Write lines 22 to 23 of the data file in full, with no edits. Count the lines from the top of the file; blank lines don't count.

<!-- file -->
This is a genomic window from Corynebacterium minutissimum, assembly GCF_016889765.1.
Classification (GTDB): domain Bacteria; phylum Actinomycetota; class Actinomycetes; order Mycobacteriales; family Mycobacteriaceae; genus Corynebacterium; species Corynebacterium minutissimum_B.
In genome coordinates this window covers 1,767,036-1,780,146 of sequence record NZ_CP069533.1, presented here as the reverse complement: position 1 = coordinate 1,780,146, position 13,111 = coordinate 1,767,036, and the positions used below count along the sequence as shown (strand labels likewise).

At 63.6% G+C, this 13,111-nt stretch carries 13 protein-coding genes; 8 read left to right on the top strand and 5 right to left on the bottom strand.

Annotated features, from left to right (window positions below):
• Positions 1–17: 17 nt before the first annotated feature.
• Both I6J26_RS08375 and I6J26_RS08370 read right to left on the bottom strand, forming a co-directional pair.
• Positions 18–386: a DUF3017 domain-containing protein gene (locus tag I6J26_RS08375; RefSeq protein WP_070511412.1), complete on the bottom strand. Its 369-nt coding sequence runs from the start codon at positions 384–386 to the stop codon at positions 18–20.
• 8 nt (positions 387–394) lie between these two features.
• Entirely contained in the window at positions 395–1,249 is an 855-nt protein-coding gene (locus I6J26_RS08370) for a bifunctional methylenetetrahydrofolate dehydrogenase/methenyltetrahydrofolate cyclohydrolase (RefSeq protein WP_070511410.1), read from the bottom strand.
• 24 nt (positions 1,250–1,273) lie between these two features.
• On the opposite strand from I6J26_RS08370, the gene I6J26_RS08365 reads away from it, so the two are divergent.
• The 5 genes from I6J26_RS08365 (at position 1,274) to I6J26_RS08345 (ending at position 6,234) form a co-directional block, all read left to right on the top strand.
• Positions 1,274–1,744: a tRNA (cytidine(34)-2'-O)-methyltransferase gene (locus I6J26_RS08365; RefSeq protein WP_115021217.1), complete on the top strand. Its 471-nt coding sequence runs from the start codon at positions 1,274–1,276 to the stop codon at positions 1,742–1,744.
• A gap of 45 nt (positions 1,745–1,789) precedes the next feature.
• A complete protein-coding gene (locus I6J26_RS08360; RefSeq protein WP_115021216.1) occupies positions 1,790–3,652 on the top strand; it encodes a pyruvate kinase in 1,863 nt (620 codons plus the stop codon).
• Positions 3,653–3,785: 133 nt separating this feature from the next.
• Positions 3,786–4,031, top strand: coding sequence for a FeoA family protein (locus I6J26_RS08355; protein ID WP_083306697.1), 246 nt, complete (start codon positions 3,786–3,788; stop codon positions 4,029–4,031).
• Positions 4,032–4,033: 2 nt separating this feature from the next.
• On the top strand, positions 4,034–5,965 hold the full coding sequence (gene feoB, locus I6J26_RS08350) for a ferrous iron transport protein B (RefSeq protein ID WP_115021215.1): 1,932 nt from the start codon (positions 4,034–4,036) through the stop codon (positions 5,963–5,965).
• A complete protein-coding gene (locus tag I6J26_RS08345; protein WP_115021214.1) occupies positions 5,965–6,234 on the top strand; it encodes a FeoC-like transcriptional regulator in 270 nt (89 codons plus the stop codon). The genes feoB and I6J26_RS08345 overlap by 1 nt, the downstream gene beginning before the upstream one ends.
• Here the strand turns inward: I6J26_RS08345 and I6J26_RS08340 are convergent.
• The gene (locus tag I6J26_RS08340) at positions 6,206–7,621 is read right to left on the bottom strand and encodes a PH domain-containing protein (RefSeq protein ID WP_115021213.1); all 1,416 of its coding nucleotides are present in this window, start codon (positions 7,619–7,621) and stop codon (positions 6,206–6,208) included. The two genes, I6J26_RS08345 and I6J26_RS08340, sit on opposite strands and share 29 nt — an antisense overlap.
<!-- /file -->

• Here the strand turns inward: I6J26_RS08345 and I6J26_RS08340 are convergent.
• The gene (locus tag I6J26_RS08340) at positions 6,206–7,621 is read right to left on the bottom strand and encodes a PH domain-containing protein (RefSeq protein ID WP_115021213.1); all 1,416 of its coding nucleotides are present in this window, start codon (positions 7,619–7,621) and stop codon (positions 6,206–6,208) included. The two genes, I6J26_RS08345 and I6J26_RS08340, sit on opposite strands and share 29 nt — an antisense overlap.